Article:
Review: Kerry and the Knight of the Forest
Kerry and the Knight of the Forest
By Andi Watson
RH Graphic, Ages 8-12
En route with vital medicine for his sick parents, a boy named Kerry is led astray in the dark woods by an enchanted child spirit. Now lost and alone and trapped in a bleak forest without a friend in sight, Kerry must try and find his way out and discover a little about himself along the way in Andi Watson’s delightful full-color graphic novel from RH Graphic.
Fans of animated shows such as Over the Garden Wall and the Hilda graphic novel series will find themselves at home here in this dark tale filled with humor, compassion, and heart. Completely lost on how to find his way back to the town of Meadowsweet, Kerry soon encounters the creatures of the forest including a talking snail who instructs Kerry to seek out the Old Knight of the Road to help him find his way back home. Little does Kerry realize that the Knight isn’t a man in armor but a black obelisk with one eye called the Waystone who befriends Kerry. Now the two of them journey together through the menacing woods as they escape from the spirit of the forest who has driven out all the creatures of woods. The forest is corrupt, and the forest is teeming with dark creatures, including swamp bats, one-eyed seedings, a will-o-wisp, a swamp monster, monstrous Gorse, and more. Along the journey Kerry and the Waystone find that they have a lot in common as they struggle to find their true paths to inner peace. Both Kerry and the Waystone must make some tough choices on their journey to safely escape from the clutches of the spirit of the forest and rescue Kerry’s sick parents.
Andi Watson is no stranger to comics. He’s been a staple for teens (Skeleton Key), adults (Breakfast After Noon and Slow News Day), and kids (Glister, Gum Gum, and Princess Decomposia and Count Spatula) for years. With his first full color graphic novel at RH Graphic, Andi Watson continues his trademark focus on characters that are likable and unique. Though there’s little exposition from the get-go, we feel for Kerry right from the start as he’s at a literal crossroad: Does he take the straight path to Meadowsweet (which could take a day longer) or a shortcut through the dark menacing path? Watson’s art style is minimalistic—there are no great details to the characters, but the details are in the surroundings and the setting with ample darkness. The beasts of the forest and the forest themselves are designed with great focus on crosshatches and shading. Color-wise, the palettes that Watson uses are muted tones of browns, purples, greys, yellows, and more that help to convey the tone of the journey of Kerry and Waystone. It’s Andi Watson’s first journey into using colors in his work, and it’s a welcome addition to his art style.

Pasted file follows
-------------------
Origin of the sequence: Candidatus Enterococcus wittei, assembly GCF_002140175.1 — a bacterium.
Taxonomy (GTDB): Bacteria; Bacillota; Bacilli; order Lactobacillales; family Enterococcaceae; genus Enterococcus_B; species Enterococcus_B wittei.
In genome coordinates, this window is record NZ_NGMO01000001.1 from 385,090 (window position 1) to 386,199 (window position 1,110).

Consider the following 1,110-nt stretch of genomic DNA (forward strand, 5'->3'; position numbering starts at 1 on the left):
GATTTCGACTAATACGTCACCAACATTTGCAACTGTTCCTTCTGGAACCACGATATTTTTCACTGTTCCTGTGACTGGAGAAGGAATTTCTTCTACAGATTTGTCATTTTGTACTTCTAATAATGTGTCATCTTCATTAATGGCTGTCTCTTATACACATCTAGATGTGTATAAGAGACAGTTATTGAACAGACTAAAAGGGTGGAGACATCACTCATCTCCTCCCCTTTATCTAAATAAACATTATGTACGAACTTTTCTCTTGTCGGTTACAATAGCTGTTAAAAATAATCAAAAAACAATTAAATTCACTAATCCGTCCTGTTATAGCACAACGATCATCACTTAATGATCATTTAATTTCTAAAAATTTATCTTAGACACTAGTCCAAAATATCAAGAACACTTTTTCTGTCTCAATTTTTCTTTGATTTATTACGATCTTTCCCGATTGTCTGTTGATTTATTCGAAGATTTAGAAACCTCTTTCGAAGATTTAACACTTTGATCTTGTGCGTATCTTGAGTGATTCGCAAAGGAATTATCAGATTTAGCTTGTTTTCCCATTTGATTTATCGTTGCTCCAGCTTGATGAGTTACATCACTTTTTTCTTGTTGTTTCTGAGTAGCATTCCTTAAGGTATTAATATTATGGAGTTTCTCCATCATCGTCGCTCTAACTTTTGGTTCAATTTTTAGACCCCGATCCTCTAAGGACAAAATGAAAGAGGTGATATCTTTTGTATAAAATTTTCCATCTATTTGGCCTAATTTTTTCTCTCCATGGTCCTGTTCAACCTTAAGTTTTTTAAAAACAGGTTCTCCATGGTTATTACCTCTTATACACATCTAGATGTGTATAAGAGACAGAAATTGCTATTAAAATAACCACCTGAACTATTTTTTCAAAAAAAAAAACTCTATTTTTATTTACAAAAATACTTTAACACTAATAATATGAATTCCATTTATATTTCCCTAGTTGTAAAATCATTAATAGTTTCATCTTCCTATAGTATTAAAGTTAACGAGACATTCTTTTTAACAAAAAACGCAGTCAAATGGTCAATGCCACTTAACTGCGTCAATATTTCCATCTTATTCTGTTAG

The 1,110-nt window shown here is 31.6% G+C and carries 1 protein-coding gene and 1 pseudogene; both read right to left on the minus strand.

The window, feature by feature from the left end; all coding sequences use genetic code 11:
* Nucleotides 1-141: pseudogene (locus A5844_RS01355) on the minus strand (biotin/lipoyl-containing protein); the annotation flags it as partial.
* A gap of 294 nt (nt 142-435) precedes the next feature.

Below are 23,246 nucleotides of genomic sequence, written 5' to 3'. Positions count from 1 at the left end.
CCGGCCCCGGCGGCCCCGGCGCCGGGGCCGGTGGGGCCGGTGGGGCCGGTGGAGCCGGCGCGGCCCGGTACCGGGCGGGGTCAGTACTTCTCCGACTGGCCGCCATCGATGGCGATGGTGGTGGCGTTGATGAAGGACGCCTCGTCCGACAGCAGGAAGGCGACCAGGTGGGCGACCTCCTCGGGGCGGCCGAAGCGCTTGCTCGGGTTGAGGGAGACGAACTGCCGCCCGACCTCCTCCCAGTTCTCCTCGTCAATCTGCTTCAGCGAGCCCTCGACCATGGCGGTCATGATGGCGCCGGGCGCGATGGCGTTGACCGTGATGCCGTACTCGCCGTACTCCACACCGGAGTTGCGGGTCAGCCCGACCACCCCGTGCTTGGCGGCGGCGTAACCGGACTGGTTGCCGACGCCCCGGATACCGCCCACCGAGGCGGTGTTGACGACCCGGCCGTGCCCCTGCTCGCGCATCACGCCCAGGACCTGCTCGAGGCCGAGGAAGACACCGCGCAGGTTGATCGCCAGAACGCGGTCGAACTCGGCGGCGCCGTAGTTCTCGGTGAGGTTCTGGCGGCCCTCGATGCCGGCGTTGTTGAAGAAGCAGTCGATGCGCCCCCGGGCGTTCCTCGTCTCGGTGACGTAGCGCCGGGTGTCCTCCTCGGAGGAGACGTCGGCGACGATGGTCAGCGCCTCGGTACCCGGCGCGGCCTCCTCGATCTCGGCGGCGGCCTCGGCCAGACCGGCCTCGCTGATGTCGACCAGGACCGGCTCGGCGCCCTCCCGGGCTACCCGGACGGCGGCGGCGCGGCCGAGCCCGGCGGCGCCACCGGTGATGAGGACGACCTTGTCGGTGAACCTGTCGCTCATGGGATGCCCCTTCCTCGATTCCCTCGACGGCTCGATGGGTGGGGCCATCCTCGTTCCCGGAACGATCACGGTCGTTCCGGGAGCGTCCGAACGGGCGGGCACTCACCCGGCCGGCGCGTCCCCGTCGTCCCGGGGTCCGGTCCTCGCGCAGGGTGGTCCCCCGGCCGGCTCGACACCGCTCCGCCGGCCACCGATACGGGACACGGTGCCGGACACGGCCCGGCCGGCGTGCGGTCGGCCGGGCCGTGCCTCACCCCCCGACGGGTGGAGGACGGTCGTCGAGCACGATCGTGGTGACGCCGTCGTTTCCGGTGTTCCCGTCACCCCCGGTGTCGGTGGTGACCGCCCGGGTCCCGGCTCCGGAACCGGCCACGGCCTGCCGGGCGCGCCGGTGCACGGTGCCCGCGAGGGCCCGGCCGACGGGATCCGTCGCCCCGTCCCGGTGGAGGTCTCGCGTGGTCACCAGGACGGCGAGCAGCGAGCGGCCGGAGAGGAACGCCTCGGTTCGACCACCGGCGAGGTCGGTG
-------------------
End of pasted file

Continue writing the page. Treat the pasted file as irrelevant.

Also included in the book is a fun character guide D&D-style with the ratings of each of the character’s strength, speed, agility and more. Watson also allows the young readers to come up with their own characters and create their own ratings as well. Young readers in middle school will have a fun time joining Kerry on his journey into the foreboding forest.
Filed under: All Ages
About Mike Pawuk
Mike Pawuk has been a teen services public librarian for the Cuyahoga County Public Library for over 15 years. A lifelong fan of comic books and graphic novels, he was chair for the 2002 YALSA all-day preconference on graphic novels, served as a judge for the Will Eisner Awards in 2009, as well as helped to create the Great Graphic Novels for Teens selection committee for YALSA. He is the author of Graphic Novels: A Genre Guide to Comic Books, Manga, and More, and co-author of the follow-up book Graphic Book II both published by Libraries Unlimited/ABC-CLIO Publishing.
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